News | October 27, 2011

Modeling Airborne Chemical Releases: Ninety Tons Of Trouble Blowin' In The Wind


How do DHS experimenters release 4,000 pounds of deadly gas in 1 minute? Very, very carefully.

If you burst a water balloon with a dart, a wall of water will splash down. If you pierce a chlorine rail car with a 50-caliber bullet, a yellow-green gas will gush out, forming a heavier-than-air toxic cloud that could take hours to dissipate as it moves downwind. How wide, far, and fast will it move? What will be the effect on the surrounding area, and how would we begin to contain it? Until recently, answers to questions like these were foggy.

Concerned about a potential toxic catastrophe, the Department of Homeland Security's (DHS) Transportation Security Administration (TSA) launched a research program in 2008, dubbed Project Jack Rabbit, to model large-scale toxic chemical transport releases. Managed by the DHS Science and Technology Directorate's (S&T) Chemical Security Analysis Center (CSAC), the 3-year program aims to determine what would happen if a terrorist burst a chemical tanker filled with a toxic gas, such as chlorine.

Chemists from TSA and S&T have set up a several mile-wide test lab at Dugway Proving Ground, an Army test center nestled deep in the Utah desert. Here, researchers are testing a number of rapid releases to answer critical questions, such as: How would such a massive cloud of chlorine move?

In a single minute, a 500-gallon suspended steel tank released two tons of liquefied chlorine through a 3-inch pipe. The chlorine immediately formed an ominous cloud of deadly gas.

As the cloud drifted, its key characteristics were tracked by a suite of high-tech eyes, ears, noses, and skin stationed near and far. For miles around, equipment had been placed to record the cloud's unpredictable journey, its heading and speed, and temperature changes.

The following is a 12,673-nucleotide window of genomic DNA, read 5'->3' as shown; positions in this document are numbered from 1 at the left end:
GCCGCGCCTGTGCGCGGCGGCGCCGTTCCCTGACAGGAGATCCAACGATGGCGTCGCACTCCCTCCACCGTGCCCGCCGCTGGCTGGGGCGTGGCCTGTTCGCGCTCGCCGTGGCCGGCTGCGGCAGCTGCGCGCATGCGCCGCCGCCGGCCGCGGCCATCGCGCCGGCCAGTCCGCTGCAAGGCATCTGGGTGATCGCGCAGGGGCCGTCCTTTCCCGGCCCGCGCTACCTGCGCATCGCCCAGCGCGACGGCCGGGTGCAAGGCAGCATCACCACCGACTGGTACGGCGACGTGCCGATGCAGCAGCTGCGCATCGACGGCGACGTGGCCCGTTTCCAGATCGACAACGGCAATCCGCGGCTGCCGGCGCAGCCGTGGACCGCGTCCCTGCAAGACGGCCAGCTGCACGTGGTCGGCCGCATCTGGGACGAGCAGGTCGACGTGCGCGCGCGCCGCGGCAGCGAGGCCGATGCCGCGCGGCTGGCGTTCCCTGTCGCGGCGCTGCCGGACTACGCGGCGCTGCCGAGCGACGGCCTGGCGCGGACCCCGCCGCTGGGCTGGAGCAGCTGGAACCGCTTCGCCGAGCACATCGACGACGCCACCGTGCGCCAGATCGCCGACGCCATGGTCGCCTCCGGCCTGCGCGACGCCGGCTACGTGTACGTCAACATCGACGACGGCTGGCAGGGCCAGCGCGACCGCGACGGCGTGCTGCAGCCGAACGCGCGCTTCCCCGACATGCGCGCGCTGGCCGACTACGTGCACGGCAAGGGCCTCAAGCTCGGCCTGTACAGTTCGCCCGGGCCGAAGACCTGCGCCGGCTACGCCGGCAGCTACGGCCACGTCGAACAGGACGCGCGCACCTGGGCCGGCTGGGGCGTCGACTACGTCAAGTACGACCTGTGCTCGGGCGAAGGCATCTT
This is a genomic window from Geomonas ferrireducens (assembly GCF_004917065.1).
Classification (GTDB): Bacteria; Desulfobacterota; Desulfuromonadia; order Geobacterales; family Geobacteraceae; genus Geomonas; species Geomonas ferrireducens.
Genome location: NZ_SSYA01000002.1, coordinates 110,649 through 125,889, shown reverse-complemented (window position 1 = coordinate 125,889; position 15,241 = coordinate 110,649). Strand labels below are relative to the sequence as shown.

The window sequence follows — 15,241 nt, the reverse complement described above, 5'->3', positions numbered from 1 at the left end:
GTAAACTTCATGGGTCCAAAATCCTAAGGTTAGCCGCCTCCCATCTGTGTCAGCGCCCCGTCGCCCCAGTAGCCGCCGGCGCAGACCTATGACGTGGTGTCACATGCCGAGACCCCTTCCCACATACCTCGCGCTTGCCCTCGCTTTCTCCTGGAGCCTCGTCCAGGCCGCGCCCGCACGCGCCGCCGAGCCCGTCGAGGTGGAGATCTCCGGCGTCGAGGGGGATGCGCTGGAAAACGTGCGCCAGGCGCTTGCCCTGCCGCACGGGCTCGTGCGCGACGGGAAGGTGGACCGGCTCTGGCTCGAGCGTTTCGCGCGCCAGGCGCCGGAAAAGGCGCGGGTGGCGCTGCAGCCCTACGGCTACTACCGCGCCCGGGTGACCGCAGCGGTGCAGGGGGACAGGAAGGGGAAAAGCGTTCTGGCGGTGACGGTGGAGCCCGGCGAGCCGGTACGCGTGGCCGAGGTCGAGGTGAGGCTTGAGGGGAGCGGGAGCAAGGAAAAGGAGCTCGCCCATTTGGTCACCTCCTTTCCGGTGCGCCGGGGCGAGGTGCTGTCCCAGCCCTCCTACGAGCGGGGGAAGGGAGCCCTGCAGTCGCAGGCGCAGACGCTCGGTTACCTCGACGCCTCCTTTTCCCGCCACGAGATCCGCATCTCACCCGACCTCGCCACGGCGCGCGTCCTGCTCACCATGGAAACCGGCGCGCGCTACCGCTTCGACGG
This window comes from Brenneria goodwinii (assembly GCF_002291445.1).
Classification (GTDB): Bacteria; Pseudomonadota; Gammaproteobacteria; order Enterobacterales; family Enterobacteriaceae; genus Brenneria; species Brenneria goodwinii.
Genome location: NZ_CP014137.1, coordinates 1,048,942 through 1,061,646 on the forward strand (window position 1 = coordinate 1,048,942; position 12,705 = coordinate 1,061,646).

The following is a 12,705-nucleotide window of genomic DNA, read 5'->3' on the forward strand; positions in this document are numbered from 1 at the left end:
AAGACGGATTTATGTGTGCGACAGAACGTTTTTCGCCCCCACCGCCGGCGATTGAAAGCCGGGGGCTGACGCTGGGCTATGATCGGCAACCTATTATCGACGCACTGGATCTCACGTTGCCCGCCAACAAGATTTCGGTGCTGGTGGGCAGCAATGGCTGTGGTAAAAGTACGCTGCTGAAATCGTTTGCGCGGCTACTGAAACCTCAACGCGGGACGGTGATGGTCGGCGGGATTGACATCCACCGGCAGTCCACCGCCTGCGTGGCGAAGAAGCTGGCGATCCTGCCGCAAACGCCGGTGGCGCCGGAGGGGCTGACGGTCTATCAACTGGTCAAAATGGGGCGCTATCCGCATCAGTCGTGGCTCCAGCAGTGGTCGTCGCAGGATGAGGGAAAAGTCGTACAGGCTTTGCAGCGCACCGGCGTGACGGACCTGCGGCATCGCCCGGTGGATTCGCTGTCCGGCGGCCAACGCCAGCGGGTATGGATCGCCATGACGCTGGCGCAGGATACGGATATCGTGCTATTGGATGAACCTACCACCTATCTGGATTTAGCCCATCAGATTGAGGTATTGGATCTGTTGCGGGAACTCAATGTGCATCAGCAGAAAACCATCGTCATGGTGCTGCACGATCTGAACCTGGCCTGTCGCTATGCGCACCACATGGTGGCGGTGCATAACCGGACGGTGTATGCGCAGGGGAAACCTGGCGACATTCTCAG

Some of Project Jack Rabbit's potentially life-saving results include:

  • Enhanced emergency response procedures. Validated response procedures will be shared in the next national Emergency Response Guidebook for first responders.
  • Safer industrial procedures. The Chlorine Institute and the Ammonia Safety and Training Institute are working to update their safety guidelines and training videos.
  • Better mitigation strategies. By studying how the gas behaves, TSA hopes to curb potential casualties from a toxic chemical release by positioning barriers or craters near rail yards to trap gas clouds before they leave the incident site.
  • Improved defense readiness. Soldiers facing materials poisonous by inhalation, commonly referred to as Toxic Inhalation Hazards (TIH), will be able to better understand what they are facing and be more prepared to respond. In addition, the Department of Defense is exploring ways to protect electronics and vehicles capable of flight against chlorine.

S&T and partners from across the government, academia, and international community joined to study the impacts of the release. Observers from the Office of Health Affairs, the Office of Infrastructure Protection, the Homeland Security Studies and Analysis Institute, TSA, and partners from across the federal government, including the Navy and Air Force, were on hand to study how the cloud would corrode electronics and impact structural aluminum. The Center for Toxicology and Environmental Health also sent emergency response experts and toxicologists to test commercial instruments designed to detect volatile organic compounds, along with other detectors under development by S&T. Together, these groups are working against the clock to find practical solutions to emerging challenges.

SOURCE: U.S. Department of Homeland Security